The legal battle to investigate the Donald Trump presidency must begin sooner rather than later.
Democrats crossed a significant line last week in their ongoing battle for oversight of the Donald Trump administration. The Judiciary Committee found Attorney General William Barr in contempt of Congress for failing to hand over an unredacted copy of the Mueller report as demanded in a subpoena. While few Attorneys General have ever been found in contempt of Congress, skeptics point out that the decision may not actually lead to any punishment for Barr. Congress often refers its contempt decisions to the Justice Department, which is currently led by Barr. Few reasonable observers have suggested that the cautious House Democratic leadership will take the next step and have the House sergeant-at-arms physically restrain Barr in the Capitol.
The ambivalence about Barr’s contempt citation highlights a critique of Democrats from their supporters over at least the past decade. Democrats have been viewed as feckless and weak by a large number of liberal activists. This perception has been reinforced by the frequent efforts that Democratic leaders have made to negotiate and reason with their Republican targets. Nearly every week, a congressional leader reaches out for a meeting with Trump about infrastructure, or postpones a subpoena for a Trump aide. The reasons are clear. Speaker Nancy Pelosi wants to show swing district voters that she is trying to secure public policy on their behalf. “I would be delinquent if I didn’t try to work with him to get something done for the American people,” she said at a recent news conference. Committee leaders Jerrold Nadler and Adam Schiff want to bolster their subpoenas’ chances in court by trying to accommodate Republicans, and then showing instance after instance of unwarranted Republican insolence. Each would argue that their tactics have the best chance of combating Republicans and defeating Trump in 2020.
But Democrats need to move past this cautious, negotiated approach. They need to issue subpoenas, arrest federal officials for contempt of Congress immediately, and then begin planning for the inevitable Supreme Court case. Every day that goes by increases the chances of Democratic efforts being thwarted during the Trump presidency or during the Nancy Pelosi speakership. Democrats must realize that the 2020 elections are coming soon, stalling their momentum for oversight and significant votes. There is also the archaic and lumbering process of navigating the federal courts. Securing victory after the next election will be pyrrhic if Democrats don’t have any power to enforce a Supreme Court mandate.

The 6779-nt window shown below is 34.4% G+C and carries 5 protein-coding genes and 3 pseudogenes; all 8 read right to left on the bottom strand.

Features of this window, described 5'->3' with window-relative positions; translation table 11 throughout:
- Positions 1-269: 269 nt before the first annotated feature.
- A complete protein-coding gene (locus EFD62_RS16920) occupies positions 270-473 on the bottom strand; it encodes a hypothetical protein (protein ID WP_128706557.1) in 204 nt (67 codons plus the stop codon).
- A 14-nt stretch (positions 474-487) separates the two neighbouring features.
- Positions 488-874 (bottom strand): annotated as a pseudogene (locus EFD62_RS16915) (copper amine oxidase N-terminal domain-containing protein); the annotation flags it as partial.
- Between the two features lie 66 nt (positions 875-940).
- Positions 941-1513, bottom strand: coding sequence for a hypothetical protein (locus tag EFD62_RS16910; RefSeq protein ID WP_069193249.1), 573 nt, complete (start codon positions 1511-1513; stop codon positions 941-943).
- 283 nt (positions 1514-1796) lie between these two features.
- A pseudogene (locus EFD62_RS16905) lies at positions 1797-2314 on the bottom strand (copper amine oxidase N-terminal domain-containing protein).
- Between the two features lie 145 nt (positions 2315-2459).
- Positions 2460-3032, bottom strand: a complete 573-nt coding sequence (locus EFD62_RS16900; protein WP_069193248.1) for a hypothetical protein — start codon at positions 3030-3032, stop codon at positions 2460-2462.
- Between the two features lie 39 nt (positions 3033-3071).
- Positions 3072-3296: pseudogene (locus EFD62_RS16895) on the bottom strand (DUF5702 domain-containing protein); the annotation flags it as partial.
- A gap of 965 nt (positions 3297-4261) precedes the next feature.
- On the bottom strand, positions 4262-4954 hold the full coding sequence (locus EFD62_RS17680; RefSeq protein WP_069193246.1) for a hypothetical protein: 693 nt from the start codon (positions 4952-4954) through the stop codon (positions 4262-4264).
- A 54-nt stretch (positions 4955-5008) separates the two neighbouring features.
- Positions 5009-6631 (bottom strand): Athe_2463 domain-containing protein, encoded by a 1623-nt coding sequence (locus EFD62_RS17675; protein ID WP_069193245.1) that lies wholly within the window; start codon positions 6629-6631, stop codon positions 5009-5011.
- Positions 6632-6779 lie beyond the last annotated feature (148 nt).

This tendency to quickly press legal cases needs to be applied outside of Congress as well. There has been a proposal in California to ban any candidate from the ballot who has not released his or her tax returns. Such an act would not be unprecedented, since many Southern states left Abraham Lincoln off their presidential ballots in the election of 1860. But its constitutionality is still dubious. Once this bill is passed into law, Democrats need to immediately sue and have the Supreme Court rule on it as soon as possible. An early favorable ruling would allow the party to divert federal resources away from California and towards other states early on in the election process.
The same is true for the National Popular Vote Interstate Compact, a proposal to bypass the Electoral College and reserving electoral votes for the winner of the national popular vote. This compact has the potential to decide the next election by popular vote if it receives approval from enough states. An early Supreme Court decision in favor of the compact will also help keep Democrats on offense and help them craft the best electoral strategy possible. Democrats must realize that all political fights will become court fights. They need to ensure that they are sending the best cases to the Court at the most opportune times.
Democrats have a golden opportunity for the next 19 months to investigate the Trump administration and claw back power from a Republican administration. They were originally elected to exercise that power. And in order to win reelection, they will have to show that they know how to use their power. Nothing makes Democratic power more evident than a decisive Supreme Court ruling and two weeks of distracting tweets from an angry Donald Trump.